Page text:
A common clinical scenario encountered by cardiologists and general practitioners alike is the evaluation of the risk-benefit ratio of anticoagulation in patients with AF. In an analysis of the large ORBIT-AF registry, an article published in Circulation assesses the discordance rates between empirical assessments of stroke and bleeding risks (the CHADS2 and ATRIA scores, respectively) and physician assessments of those same risks [10]. Surprisingly, correlation between the two was quite low, with Kappa scores of 0.10 for stroke risk (95% CI 0.10 – 0.11) and 0.11 for bleeding risk (95% CI 0.09 – 0.12). In multivariable analysis, the investigators found that certain factors (such as hypertension and heart failure) were weighted lower by physicians, while others (such as previous stroke or transient ischemic attack) were weighted higher. The investigators also found that use of anticoagulation was high in both high CHADS2 and physician assessment of stroke risk, but varied very little with ATRIA or physician assessment of bleeding risk. It is interesting that other risk assessment tools, such as the CHA2DS2-VASc or HAS-BLED were not used and one wonders if the concordance might have been higher if these were considered the standards of care [11].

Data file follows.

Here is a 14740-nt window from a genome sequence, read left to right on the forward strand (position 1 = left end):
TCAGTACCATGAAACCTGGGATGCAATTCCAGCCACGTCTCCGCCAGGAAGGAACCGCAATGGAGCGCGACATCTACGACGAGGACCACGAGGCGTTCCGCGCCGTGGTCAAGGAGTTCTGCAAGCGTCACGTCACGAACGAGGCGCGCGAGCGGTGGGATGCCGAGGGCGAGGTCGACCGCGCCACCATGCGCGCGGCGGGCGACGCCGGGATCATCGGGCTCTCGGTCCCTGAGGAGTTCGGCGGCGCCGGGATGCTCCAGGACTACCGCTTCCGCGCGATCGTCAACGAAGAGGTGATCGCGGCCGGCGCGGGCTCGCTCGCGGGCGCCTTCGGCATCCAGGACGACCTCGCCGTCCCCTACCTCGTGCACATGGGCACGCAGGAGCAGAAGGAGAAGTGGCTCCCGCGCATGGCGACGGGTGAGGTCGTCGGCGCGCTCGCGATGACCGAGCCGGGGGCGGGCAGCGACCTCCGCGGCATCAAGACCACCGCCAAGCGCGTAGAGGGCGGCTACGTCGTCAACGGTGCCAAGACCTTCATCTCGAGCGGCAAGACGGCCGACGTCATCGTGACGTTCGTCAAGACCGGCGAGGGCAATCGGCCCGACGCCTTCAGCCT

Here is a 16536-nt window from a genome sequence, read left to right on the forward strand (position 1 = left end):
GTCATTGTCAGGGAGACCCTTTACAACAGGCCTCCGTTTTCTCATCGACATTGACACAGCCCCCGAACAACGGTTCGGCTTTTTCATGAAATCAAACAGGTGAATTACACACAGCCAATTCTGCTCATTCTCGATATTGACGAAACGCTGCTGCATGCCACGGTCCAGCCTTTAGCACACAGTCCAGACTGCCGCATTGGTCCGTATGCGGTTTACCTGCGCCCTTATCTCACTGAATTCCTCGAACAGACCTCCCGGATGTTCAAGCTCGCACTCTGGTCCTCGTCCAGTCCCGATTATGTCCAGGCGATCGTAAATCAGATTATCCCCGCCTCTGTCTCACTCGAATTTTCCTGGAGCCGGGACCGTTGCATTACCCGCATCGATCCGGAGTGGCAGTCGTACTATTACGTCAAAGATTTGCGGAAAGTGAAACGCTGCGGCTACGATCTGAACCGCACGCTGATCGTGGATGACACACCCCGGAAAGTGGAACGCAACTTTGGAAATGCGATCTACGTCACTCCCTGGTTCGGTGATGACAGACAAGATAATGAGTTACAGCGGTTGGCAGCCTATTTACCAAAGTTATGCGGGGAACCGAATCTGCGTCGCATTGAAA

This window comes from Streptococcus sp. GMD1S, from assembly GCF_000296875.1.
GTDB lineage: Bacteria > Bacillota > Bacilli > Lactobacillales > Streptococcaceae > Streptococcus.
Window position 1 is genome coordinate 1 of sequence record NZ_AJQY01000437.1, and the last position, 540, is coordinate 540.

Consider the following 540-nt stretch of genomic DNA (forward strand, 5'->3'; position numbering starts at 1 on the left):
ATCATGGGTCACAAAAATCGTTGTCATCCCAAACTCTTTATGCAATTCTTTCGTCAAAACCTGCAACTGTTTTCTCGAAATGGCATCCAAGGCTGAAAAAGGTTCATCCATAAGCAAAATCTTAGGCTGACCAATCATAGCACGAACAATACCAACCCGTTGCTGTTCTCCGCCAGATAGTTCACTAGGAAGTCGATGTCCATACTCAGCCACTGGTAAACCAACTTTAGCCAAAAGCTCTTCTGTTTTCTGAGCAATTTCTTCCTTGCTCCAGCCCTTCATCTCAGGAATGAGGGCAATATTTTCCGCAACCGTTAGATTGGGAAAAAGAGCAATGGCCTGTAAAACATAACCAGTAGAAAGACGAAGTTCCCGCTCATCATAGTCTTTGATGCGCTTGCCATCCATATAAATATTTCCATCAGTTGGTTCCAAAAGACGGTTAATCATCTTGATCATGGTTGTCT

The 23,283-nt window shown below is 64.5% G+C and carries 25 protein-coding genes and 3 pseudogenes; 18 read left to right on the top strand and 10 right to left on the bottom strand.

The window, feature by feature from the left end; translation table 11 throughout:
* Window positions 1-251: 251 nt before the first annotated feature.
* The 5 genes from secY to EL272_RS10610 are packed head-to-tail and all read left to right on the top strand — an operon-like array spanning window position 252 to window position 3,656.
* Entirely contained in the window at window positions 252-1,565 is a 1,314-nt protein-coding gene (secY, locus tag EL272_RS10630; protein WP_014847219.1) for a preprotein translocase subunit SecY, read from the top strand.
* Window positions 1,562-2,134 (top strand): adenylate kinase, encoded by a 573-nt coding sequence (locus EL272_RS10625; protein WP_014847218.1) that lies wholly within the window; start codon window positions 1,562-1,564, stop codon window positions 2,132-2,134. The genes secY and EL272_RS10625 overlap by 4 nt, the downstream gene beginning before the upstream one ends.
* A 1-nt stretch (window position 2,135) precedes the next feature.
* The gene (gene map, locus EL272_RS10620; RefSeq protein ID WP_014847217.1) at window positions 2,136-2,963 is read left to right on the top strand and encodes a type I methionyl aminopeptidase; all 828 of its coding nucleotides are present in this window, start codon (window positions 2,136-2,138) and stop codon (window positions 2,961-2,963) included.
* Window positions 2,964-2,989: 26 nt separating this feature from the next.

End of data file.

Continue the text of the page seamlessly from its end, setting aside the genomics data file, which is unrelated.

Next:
Other interesting reads this week…

In an evaluation of the one-year outcomes of the CoreValve trans-catheter aortic valve replacement (TAVR) system, survival of the TAVR group remained significantly higher than in those randomized to surgical aortic valve replacement [12].

In a randomized trial of current smokers, proactive outreach (involving mailed and telephone outreach) resulted in significantly higher prolonged smoking abstinence at one year when compared to usual care [13].

In a meta-analysis of angiotensin converting enzyme inhibitors (ACEIs) and angiotensin II receptor blockers (ARBs) in diabetics, ACEIs appeared to confer a benefit in terms of all-cause mortality, an effect that was not seen in ARBs [14].